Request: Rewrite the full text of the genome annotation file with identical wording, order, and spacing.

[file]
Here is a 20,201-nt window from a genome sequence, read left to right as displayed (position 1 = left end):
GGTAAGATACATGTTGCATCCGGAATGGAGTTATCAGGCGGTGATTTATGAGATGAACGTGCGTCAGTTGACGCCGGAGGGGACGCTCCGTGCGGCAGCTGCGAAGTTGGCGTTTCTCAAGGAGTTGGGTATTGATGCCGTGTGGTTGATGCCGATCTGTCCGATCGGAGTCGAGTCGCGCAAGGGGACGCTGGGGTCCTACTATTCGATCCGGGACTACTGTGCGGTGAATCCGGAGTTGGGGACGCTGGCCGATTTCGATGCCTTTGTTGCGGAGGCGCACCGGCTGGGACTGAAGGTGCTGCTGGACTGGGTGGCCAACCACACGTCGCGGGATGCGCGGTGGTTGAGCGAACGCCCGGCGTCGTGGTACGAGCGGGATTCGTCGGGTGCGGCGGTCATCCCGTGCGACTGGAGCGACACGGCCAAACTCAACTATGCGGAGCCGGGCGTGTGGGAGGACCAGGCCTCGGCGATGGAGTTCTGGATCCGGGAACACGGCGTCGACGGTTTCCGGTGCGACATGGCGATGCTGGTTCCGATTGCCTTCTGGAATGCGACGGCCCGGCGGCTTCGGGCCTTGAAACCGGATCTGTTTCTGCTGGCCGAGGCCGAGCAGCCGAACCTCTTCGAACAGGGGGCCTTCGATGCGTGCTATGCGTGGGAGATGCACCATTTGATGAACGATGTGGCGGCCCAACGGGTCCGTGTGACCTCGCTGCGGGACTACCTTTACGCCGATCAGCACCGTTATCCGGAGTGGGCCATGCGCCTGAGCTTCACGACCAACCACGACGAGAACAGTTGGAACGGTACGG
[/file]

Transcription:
Here is a 20,201-nt window from a genome sequence, read left to right as displayed (position 1 = left end):
GGTAAGATACATGTTGCATCCGGAATGGAGTTATCAGGCGGTGATTTATGAGATGAACGTGCGTCAGTTGACGCCGGAGGGGACGCTCCGTGCGGCAGCTGCGAAGTTGGCGTTTCTCAAGGAGTTGGGTATTGATGCCGTGTGGTTGATGCCGATCTGTCCGATCGGAGTCGAGTCGCGCAAGGGGACGCTGGGGTCCTACTATTCGATCCGGGACTACTGTGCGGTGAATCCGGAGTTGGGGACGCTGGCCGATTTCGATGCCTTTGTTGCGGAGGCGCACCGGCTGGGACTGAAGGTGCTGCTGGACTGGGTGGCCAACCACACGTCGCGGGATGCGCGGTGGTTGAGCGAACGCCCGGCGTCGTGGTACGAGCGGGATTCGTCGGGTGCGGCGGTCATCCCGTGCGACTGGAGCGACACGGCCAAACTCAACTATGCGGAGCCGGGCGTGTGGGAGGACCAGGCCTCGGCGATGGAGTTCTGGATCCGGGAACACGGCGTCGACGGTTTCCGGTGCGACATGGCGATGCTGGTTCCGATTGCCTTCTGGAATGCGACGGCCCGGCGGCTTCGGGCCTTGAAACCGGATCTGTTTCTGCTGGCCGAGGCCGAGCAGCCGAACCTCTTCGAACAGGGGGCCTTCGATGCGTGCTATGCGTGGGAGATGCACCATTTGATGAACGATGTGGCGGCCCAACGGGTCCGTGTGACCTCGCTGCGGGACTACCTTTACGCCGATCAGCACCGTTATCCGGAGTGGGCCATGCGCCTGAGCTTCACGACCAACCACGACGAGAACAGTTGGAACGGTACGG